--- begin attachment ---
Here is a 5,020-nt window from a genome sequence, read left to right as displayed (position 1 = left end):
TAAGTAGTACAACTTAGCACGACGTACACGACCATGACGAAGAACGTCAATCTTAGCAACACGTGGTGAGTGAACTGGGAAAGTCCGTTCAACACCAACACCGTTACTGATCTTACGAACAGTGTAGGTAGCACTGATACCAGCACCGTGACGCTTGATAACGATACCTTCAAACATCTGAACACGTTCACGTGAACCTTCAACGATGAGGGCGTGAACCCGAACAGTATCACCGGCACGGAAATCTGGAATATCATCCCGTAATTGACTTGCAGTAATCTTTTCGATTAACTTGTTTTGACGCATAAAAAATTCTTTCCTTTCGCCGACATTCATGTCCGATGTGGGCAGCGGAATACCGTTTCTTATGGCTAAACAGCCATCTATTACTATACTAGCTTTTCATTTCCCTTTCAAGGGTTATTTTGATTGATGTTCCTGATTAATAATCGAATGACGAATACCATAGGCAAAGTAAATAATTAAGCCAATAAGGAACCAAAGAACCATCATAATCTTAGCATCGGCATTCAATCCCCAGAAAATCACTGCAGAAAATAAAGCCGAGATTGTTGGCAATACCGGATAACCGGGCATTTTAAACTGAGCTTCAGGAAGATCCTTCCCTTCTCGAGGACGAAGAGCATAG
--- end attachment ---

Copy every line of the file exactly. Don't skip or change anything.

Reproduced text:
Here is a 5,020-nt window from a genome sequence, read left to right as displayed (position 1 = left end):
TAAGTAGTACAACTTAGCACGACGTACACGACCATGACGAAGAACGTCAATCTTAGCAACACGTGGTGAGTGAACTGGGAAAGTCCGTTCAACACCAACACCGTTACTGATCTTACGAACAGTGTAGGTAGCACTGATACCAGCACCGTGACGCTTGATAACGATACCTTCAAACATCTGAACACGTTCACGTGAACCTTCAACGATGAGGGCGTGAACCCGAACAGTATCACCGGCACGGAAATCTGGAATATCATCCCGTAATTGACTTGCAGTAATCTTTTCGATTAACTTGTTTTGACGCATAAAAAATTCTTTCCTTTCGCCGACATTCATGTCCGATGTGGGCAGCGGAATACCGTTTCTTATGGCTAAACAGCCATCTATTACTATACTAGCTTTTCATTTCCCTTTCAAGGGTTATTTTGATTGATGTTCCTGATTAATAATCGAATGACGAATACCATAGGCAAAGTAAATAATTAAGCCAATAAGGAACCAAAGAACCATCATAATCTTAGCATCGGCATTCAATCCCCAGAAAATCACTGCAGAAAATAAAGCCGAGATTGTTGGCAATACCGGATAACCGGGCATTTTAAACTGAGCTTCAGGAAGATCCTTCCCTTCTCGAGGACGAAGAGCATAG